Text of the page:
Reading Fiction for Well Being

Reading Fiction for Well Being

Born Hungry for Stories

Before she can speak, an infant’s cry expresses her yearning. A loving voice swaddles the new soul. The words may come with music or the mere sound of turning pages, but they capture her heart and mind either way. The child quiets, listens, grows calm. As if an innate hunger has been offered fulfillment through the power of story.

[bctt tweet=”Story touches us, changes us, keeps us alive at a depth no other medium can claim.” username=”@tyeagerwrites”]

Word-Crafted Beings

Creation hints at our spiritual connection to the power of story. Judeo-Christian faith defines human beings as bearing the image of the Creator-God, whose words formed the universe. Scripture describes our triune Creator as Logos, the activating principle, otherwise known as the WORD.

“In the beginning was the Word … the Word became flesh and made his dwelling among us” (John 1:1, 14).

“So God created man in his own image … male and female he created them” (Genesis 1:27).

Our ancient origins resonate with word-power, and humanity has craved and crafted stories since the earliest recorded moments of our existence. Spiritually, emotionally, and innately, the fundamental need for story continues to prove vital to our being.

Bonding With Novels

Studies now indicate that reading connects us. Fiction improves personal connectivity and helps us develop empathy. We learn social skills and relate better to others when we live vicarious adventures with the characters in a novel. As we read about the Grinch’s life-change, our hearts may grow “three sizes,” too.

Brain Health

Research also shows the experience of immersive fiction benefits the mind. Reading enhances our creative potential, optimizing curiosity and problem-solving mindsets. Novels provide vigorous cognitive exercise. The same way gym classes fortify our bodies, compelling fiction strengthens the brain. No sweating or fatigue required (among my personal favorite bonuses).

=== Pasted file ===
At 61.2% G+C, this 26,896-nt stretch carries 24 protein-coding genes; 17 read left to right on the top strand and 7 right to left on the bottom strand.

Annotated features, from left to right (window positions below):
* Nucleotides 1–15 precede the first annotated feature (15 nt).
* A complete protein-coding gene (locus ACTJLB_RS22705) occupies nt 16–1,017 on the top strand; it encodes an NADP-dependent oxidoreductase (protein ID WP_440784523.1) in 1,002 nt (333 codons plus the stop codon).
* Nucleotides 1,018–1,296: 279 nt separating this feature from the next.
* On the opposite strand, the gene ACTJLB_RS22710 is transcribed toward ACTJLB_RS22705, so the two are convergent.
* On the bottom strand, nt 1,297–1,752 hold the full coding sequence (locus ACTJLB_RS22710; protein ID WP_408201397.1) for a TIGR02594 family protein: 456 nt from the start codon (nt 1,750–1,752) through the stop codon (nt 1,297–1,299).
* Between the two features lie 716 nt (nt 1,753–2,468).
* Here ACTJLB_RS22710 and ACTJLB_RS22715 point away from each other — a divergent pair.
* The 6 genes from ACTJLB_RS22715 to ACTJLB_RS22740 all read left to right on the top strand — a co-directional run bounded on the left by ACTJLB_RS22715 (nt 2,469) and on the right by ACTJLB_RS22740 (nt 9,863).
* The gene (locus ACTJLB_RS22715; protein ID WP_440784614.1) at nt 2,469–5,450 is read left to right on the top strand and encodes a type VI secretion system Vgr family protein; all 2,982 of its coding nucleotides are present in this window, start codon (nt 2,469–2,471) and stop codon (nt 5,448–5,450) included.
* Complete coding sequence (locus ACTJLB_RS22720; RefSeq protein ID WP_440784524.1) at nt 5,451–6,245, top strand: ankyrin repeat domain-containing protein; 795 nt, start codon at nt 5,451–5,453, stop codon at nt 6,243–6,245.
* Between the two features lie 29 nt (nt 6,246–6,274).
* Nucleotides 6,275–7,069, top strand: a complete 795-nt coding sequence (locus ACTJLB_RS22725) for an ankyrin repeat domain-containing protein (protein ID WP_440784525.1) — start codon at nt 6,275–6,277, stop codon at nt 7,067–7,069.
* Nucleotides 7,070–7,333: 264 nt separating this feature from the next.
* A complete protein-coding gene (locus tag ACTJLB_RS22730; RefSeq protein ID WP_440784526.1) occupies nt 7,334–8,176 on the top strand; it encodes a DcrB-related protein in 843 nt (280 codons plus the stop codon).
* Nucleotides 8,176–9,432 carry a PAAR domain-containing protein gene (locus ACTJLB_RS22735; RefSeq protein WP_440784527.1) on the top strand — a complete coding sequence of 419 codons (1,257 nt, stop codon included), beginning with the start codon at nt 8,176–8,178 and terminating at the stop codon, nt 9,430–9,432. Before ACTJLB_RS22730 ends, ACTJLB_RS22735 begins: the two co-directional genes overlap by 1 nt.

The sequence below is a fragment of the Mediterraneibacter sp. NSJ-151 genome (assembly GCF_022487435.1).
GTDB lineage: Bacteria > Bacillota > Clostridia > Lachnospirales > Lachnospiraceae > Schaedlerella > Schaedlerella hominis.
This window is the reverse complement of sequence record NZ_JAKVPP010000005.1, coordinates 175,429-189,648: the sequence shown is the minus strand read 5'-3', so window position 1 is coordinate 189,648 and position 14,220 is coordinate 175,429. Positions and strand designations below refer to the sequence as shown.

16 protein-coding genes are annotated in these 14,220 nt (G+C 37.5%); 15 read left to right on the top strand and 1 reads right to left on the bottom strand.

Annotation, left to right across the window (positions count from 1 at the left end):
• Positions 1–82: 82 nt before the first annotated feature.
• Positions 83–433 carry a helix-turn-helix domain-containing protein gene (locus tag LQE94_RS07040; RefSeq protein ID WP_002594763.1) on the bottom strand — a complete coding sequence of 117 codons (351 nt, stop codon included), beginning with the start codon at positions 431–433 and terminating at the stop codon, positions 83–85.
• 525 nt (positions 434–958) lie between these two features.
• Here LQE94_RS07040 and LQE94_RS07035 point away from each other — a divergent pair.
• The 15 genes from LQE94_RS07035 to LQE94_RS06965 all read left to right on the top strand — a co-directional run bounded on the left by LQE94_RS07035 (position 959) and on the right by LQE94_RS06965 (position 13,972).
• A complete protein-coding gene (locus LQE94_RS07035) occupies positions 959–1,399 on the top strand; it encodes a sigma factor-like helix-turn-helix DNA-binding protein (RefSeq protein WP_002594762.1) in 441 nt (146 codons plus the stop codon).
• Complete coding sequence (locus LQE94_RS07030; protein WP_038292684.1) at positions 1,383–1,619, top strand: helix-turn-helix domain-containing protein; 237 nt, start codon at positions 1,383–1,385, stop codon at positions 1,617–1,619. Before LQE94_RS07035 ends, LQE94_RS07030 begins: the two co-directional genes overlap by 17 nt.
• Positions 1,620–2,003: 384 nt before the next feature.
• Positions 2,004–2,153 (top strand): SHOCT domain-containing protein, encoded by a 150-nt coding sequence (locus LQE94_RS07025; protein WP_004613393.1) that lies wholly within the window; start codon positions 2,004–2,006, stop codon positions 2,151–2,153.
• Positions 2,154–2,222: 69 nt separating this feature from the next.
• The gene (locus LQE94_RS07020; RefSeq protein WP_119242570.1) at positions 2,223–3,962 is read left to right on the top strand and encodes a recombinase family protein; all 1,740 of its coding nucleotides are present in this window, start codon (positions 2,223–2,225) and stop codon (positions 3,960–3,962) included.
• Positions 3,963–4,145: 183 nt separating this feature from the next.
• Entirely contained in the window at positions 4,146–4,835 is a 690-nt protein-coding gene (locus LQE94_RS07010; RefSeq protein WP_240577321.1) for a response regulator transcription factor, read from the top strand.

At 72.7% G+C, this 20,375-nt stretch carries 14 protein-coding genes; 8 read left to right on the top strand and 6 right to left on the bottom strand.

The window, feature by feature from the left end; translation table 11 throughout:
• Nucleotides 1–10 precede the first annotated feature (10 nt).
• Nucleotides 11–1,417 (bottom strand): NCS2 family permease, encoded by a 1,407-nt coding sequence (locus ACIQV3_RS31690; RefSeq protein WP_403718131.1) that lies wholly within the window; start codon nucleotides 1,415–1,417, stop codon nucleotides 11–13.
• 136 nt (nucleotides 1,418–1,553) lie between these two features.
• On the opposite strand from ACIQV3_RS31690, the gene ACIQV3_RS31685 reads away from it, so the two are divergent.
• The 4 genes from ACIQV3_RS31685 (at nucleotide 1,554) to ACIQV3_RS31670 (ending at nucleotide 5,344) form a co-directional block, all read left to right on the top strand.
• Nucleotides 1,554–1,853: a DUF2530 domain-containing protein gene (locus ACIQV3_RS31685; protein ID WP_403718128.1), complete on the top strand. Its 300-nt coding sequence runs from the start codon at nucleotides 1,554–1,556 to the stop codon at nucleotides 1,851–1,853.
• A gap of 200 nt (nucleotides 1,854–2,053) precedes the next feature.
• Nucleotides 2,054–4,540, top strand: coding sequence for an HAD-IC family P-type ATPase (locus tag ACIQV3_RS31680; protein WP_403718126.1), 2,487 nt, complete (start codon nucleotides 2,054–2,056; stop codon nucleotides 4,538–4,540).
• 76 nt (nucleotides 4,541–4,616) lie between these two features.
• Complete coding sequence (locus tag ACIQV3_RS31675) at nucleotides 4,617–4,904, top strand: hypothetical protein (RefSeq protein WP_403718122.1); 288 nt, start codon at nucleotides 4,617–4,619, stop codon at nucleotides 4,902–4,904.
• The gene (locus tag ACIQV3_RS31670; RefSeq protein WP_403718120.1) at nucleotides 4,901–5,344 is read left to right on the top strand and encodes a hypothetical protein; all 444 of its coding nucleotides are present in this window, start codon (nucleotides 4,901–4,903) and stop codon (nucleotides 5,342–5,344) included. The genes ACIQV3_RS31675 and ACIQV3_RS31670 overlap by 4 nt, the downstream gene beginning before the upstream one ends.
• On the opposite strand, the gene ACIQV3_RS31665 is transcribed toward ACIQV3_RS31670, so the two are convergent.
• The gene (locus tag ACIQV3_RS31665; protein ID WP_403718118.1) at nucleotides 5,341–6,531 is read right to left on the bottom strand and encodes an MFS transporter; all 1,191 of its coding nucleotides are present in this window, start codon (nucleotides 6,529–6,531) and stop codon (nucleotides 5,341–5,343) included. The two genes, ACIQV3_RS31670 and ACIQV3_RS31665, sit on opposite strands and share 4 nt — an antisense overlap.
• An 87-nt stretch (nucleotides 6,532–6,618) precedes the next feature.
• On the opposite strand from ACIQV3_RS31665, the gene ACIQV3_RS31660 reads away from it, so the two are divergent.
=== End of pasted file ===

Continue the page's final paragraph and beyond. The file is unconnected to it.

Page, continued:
Improve Our Influence

Fiction habits can improve our well being while optimizing our capacity to impact others. Messages delivered through music, senses, or story resonate at a deeper level. The mind also retains the message for a longer period of time, as marketing professionals have long understood. Storytellers, therefore, wield the power of influence.  Those who read will adopt greater skill at communicating messages to reach the heart, mind, and spirit with enduring impact.

Read Widely

Choose novels which engage your imagination, but stretch outside your reading list to include new options as well. I adore master authors like Tosca Lee, Steven James, Mary Weber, J.K. Rowling, Cornelia Funke, Zora Neale Hurston, Carrie Ann Noble, Alton Gansky, and Eva Marie Everson. Emerging novelists such as Kat Heckenbach, Kristen Stieffel, Nadine Brandes, Matt Mikalatos, and Kristen Hogrefe offer extraordinary reads. Yet, I also dabble in stories a little outside my norm and find new literary joys such as Angela Hunt, Allen Arnold, Andy Andrews, Shellie Arnold, or Sam Reaves. My favorite authors might differ from yours, but we should all sample new adventures in fiction to offer our minds the greatest benefit.

If you’d like to see some of the research I’ve mentioned, feel free to visit the following links:

Bookworms versus Nerds

Opening the Closed Mind

Reading Fiction Can Help You Live a Better Life

Why Getting Lost in a Book is So Good for You, According to Science (NBC News)

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